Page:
Mice were housed two to four per cage on a 12-hour light-dark cycle with food and water ad libitum. Cagemates were used in all experiments. At the start of each experiment, mice were housed four per cage. After the first day of experimental manipulation, mice were housed two per cage with experimentally matched cagemates (fig. S1).
4-OHT (Sigma H6278) was prepared in a solution of castor and sunflower oil and administered intraperitoneally (50 mg/kg). Morphine was prepared in saline and administered subcutaneously (10 mg/kg, Sigma M8777). CFA (10 μl, Sigma F5881) or capsaicin (10 μg, Sigma M2808) was injected into the left hindpaw.
Unless otherwise noted, all viral reagents were purchased from the Stanford Neuroscience Gene Vector and Virus Core. AAVDJ-CaMKIIα-NpHR3.0-eYFP, AAVDJ-CaMKIIα-eYFP, or AAVDJ-CaMKIIα-ChR2-eYFP were used for all optogenetic experiments except those involving FosCreERT2, in which AAVDJ-CaMKIIα-DIO-NpHR3.0-eYFP or AAVDJ-CaMKIIα– DIO-eYFP were used. For retrograde tracing, a 1:1 volume mixture of AAV-CAG-FLExloxP– TVA-mCherry and AAV-CAG-FLExloxP-RG was injected followed by EnvA-pseudotyped RVΔG-GFP+EnvA (custom prep, L. Luo lab, 1.3 × 109 colony forming units/ml) into the same location 3 weeks later.
All surgeries were conducted under aseptic conditions using a small animal digital stereotaxic instrument (David Kopf Instruments). Mice were anesthetized with isoflurane (5% induction, 1% maintenance), a small incision was made in the scalp, and burr holes were drilled in the brain surface at the appropriate stereotaxic coordinates [anterior-posterior (AP) and medial-lateral (ML) relative to bregma; dorsal-ventral (DV) relative to brain surface at target coordinate]: +0.98 AP, 0.278 ML, −0.78 DV for ACC; +0.98 AP, 1.12 ML, −4.15 DV for NAc. Viruses (0.3 μl) were infused at a rate of 0.1 μl/min using a glass micropipette connected to a Hamilton syringe by tubing backfilled with mineral oil. The injector tip was lowered an additional 0.1 mm below the planned injection site and then raised to the final coordinate before infusion to facilitate virus diffusion at the site of injection, instead of along the needle track. After infusion, pipettes were raised 100 μm for 5 min to allow for diffusion and then were removed slowly.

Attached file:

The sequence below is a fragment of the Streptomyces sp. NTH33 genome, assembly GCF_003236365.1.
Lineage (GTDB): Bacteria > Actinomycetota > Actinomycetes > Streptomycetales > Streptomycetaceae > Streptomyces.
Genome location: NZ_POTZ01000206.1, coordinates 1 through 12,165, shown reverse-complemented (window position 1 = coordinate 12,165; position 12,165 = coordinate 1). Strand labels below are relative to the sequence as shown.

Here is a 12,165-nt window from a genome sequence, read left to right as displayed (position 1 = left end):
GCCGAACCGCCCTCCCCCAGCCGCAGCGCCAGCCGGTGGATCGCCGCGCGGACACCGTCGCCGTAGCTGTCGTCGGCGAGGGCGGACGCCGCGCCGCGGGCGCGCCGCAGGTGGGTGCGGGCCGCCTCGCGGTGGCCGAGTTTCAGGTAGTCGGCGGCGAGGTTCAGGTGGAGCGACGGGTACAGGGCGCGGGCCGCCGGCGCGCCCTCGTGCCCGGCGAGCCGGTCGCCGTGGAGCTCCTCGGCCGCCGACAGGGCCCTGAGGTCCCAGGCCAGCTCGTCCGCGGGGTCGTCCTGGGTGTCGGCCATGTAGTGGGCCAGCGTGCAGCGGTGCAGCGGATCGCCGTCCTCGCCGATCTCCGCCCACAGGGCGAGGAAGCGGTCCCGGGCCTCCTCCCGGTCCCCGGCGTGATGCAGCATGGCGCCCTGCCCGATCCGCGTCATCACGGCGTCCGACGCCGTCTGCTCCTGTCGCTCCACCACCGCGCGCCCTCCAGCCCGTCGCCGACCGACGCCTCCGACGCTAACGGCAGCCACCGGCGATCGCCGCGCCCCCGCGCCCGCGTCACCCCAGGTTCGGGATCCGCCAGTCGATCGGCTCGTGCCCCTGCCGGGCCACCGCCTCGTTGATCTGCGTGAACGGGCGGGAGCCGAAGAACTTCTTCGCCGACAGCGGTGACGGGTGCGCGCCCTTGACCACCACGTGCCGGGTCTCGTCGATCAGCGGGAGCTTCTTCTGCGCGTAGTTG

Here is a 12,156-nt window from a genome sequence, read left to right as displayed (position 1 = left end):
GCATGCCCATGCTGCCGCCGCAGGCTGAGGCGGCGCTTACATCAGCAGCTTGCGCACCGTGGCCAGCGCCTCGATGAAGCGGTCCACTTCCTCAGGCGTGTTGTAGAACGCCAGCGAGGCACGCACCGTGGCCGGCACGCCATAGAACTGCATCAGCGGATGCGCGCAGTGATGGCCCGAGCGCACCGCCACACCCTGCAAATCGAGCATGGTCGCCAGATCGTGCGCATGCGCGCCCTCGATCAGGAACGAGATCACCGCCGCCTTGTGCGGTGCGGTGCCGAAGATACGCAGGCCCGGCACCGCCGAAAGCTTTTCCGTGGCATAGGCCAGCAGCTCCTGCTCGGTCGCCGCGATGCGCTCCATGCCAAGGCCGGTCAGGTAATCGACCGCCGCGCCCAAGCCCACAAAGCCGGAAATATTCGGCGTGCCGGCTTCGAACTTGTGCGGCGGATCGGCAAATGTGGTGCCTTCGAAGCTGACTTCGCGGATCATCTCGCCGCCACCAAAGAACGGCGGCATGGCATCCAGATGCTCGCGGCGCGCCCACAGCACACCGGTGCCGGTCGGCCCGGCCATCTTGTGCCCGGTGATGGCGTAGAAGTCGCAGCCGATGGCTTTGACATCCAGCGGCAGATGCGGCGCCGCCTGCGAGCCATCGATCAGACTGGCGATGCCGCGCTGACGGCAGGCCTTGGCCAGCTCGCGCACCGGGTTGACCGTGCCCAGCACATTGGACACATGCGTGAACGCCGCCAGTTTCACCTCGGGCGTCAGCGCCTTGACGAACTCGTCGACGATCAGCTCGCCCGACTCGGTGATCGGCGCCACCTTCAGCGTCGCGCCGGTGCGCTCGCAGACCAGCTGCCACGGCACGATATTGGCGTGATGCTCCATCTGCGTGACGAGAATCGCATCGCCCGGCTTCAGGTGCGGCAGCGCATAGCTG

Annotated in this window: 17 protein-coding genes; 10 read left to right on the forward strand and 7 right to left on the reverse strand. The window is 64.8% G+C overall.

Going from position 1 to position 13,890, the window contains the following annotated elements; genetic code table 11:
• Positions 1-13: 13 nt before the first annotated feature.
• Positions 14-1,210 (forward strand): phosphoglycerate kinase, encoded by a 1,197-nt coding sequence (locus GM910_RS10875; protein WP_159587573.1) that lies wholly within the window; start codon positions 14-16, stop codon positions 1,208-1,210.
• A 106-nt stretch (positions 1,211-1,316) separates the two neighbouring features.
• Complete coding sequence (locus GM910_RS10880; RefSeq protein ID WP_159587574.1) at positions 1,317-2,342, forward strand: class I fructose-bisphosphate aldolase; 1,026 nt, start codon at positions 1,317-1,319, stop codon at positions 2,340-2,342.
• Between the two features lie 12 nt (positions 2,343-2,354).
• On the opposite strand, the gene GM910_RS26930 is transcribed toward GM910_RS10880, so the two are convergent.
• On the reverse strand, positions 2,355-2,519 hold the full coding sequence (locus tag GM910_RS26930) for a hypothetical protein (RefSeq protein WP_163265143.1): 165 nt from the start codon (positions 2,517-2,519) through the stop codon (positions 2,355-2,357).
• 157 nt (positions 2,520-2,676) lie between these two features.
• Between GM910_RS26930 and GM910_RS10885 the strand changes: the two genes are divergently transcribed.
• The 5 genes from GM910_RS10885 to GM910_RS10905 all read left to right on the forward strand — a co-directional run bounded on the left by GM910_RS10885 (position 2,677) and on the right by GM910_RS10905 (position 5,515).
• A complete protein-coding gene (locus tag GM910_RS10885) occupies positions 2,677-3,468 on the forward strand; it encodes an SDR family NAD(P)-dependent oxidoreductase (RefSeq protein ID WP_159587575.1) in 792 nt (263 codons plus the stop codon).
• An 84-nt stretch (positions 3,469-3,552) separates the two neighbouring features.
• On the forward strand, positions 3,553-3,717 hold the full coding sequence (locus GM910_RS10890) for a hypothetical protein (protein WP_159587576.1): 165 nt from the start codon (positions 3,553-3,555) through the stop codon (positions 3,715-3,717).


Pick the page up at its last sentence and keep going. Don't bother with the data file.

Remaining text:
Optogenetic fibers (ferrules) were implanted ~10 to 50 μm above the sites of interest, (0.98 AP, 0.278 ML, −0.3 DV unilaterally for ACC; 0.98 AP, 1.12 ML,−-3.75 DV bilaterally for NAc core; −1.75 AP, 3.0 ML, −3.55 DV bilaterally for BLA). Ferrules were made in-house using 1.25-mm-diameter multimode ceramic ferrules (Thorlabs), 200-μm fiber optic cable with numerical aperture (NA) 0.39 (Thorlabs), and blue dye epoxy (Fiber Instrument Sales). Ferrules were secured to the skull using miniature screws (thread size 00–90 × 1/16, Antrin Miniature Specialties) and light-cured dental adhesive cement (Geristore A&B paste, DenMat). Mice recovered from anesthesia individually on a heating pad before being placed into group housing.